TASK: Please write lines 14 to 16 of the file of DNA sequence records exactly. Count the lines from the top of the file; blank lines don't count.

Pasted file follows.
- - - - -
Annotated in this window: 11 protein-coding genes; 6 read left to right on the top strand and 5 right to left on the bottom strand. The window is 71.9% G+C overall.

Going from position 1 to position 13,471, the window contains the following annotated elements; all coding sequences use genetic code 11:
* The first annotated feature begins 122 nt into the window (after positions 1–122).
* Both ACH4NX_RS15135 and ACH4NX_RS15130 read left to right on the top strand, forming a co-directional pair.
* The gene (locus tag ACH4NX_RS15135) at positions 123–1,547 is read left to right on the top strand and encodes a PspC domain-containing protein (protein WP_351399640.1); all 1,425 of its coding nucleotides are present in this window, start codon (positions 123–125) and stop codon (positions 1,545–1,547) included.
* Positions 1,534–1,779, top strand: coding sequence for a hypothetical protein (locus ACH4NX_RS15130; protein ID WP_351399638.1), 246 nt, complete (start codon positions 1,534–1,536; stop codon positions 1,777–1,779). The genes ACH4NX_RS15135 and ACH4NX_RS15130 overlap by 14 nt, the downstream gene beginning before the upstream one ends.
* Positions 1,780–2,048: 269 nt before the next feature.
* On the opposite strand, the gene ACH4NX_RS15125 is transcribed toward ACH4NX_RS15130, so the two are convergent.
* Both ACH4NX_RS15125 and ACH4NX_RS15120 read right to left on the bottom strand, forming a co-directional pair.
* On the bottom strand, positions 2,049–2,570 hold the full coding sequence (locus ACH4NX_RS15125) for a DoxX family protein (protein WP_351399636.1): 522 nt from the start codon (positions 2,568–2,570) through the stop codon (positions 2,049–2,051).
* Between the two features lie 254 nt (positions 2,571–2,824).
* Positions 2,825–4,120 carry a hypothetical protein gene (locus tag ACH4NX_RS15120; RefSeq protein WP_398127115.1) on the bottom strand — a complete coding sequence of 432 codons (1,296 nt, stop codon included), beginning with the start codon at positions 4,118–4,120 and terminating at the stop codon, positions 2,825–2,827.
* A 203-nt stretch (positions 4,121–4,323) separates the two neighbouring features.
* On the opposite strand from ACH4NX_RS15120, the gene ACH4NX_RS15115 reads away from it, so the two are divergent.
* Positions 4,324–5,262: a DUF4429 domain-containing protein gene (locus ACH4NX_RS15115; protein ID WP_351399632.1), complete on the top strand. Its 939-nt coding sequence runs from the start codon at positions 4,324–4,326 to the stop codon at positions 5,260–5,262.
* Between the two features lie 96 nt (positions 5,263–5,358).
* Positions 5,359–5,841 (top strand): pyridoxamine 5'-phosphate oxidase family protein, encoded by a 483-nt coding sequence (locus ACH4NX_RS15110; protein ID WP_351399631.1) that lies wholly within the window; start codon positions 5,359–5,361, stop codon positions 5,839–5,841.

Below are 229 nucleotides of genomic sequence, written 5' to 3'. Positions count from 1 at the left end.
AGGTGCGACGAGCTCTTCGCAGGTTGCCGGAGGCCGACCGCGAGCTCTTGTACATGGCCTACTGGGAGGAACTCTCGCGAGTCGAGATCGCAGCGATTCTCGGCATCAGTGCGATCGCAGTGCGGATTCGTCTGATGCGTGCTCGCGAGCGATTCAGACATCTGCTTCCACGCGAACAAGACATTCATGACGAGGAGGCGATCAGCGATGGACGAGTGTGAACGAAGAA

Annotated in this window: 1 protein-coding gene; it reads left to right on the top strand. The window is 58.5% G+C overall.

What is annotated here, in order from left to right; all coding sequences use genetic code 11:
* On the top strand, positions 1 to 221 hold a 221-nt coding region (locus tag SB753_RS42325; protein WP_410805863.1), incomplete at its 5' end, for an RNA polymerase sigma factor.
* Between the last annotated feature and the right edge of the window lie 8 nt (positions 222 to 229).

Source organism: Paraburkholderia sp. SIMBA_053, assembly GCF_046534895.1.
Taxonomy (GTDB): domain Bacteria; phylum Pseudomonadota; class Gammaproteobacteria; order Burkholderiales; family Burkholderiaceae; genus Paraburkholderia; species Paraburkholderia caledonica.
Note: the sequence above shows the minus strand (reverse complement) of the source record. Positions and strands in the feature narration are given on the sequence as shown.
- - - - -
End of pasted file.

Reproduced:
* On the opposite strand from ACH4NX_RS15120, the gene ACH4NX_RS15115 reads away from it, so the two are divergent.
* Positions 4,324–5,262: a DUF4429 domain-containing protein gene (locus ACH4NX_RS15115; protein ID WP_351399632.1), complete on the top strand. Its 939-nt coding sequence runs from the start codon at positions 4,324–4,326 to the stop codon at positions 5,260–5,262.
* Between the two features lie 96 nt (positions 5,263–5,358).